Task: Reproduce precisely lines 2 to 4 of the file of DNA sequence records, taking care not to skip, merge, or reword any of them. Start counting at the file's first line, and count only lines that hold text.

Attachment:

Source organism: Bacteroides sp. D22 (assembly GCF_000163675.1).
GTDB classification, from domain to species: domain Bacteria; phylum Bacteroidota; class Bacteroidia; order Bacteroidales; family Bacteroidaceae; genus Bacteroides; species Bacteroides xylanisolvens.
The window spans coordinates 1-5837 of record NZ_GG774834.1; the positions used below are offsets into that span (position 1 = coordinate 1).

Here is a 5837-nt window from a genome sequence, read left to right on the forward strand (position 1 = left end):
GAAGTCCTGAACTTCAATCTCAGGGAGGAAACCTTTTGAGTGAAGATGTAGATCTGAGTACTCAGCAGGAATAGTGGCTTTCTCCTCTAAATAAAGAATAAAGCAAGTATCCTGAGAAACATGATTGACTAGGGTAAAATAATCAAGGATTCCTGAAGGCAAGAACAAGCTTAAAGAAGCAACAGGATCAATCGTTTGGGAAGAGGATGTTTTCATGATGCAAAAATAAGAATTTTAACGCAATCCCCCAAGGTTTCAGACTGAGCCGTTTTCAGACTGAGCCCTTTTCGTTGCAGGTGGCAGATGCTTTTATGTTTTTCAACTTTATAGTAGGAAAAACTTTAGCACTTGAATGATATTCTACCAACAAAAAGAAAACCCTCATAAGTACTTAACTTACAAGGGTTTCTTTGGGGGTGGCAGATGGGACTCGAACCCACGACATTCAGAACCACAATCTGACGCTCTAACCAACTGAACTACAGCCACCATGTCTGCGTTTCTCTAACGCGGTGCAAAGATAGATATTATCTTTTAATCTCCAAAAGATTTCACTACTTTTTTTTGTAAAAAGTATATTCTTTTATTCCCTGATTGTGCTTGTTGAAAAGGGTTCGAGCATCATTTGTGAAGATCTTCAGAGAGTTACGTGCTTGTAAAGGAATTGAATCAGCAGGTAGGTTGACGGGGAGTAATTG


GTDB classification, from domain to species: domain Bacteria; phylum Bacteroidota; class Bacteroidia; order Bacteroidales; family Bacteroidaceae; genus Bacteroides; species Bacteroides xylanisolvens.
The window spans coordinates 1-5837 of record NZ_GG774834.1; the positions used below are offsets into that span (position 1 = coordinate 1).

Here is a 5837-nt window from a genome sequence, read left to right on the forward strand (position 1 = left end):